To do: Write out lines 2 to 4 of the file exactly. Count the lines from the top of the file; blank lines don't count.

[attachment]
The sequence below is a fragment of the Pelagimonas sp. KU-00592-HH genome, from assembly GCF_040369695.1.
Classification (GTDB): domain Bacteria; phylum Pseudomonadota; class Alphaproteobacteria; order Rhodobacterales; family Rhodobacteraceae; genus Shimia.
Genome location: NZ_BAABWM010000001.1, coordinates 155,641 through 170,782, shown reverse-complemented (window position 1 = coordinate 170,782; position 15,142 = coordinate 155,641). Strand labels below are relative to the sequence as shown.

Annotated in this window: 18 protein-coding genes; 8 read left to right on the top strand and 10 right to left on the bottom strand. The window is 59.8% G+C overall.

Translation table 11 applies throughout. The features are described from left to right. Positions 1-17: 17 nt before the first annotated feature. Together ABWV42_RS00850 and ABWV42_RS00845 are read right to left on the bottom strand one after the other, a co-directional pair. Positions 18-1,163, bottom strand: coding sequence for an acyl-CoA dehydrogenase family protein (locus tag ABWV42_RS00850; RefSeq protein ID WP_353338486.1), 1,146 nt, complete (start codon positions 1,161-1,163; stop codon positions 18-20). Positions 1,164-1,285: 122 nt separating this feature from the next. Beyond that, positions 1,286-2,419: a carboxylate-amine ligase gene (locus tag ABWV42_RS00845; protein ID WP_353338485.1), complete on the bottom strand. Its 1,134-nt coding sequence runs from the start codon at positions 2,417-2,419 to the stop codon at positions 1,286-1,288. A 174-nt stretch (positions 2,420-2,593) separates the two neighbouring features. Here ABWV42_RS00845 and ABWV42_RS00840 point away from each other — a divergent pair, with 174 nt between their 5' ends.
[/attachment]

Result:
Classification (GTDB): domain Bacteria; phylum Pseudomonadota; class Alphaproteobacteria; order Rhodobacterales; family Rhodobacteraceae; genus Shimia.
Genome location: NZ_BAABWM010000001.1, coordinates 155,641 through 170,782, shown reverse-complemented (window position 1 = coordinate 170,782; position 15,142 = coordinate 155,641). Strand labels below are relative to the sequence as shown.

Annotated in this window: 18 protein-coding genes; 8 read left to right on the top strand and 10 right to left on the bottom strand. The window is 59.8% G+C overall.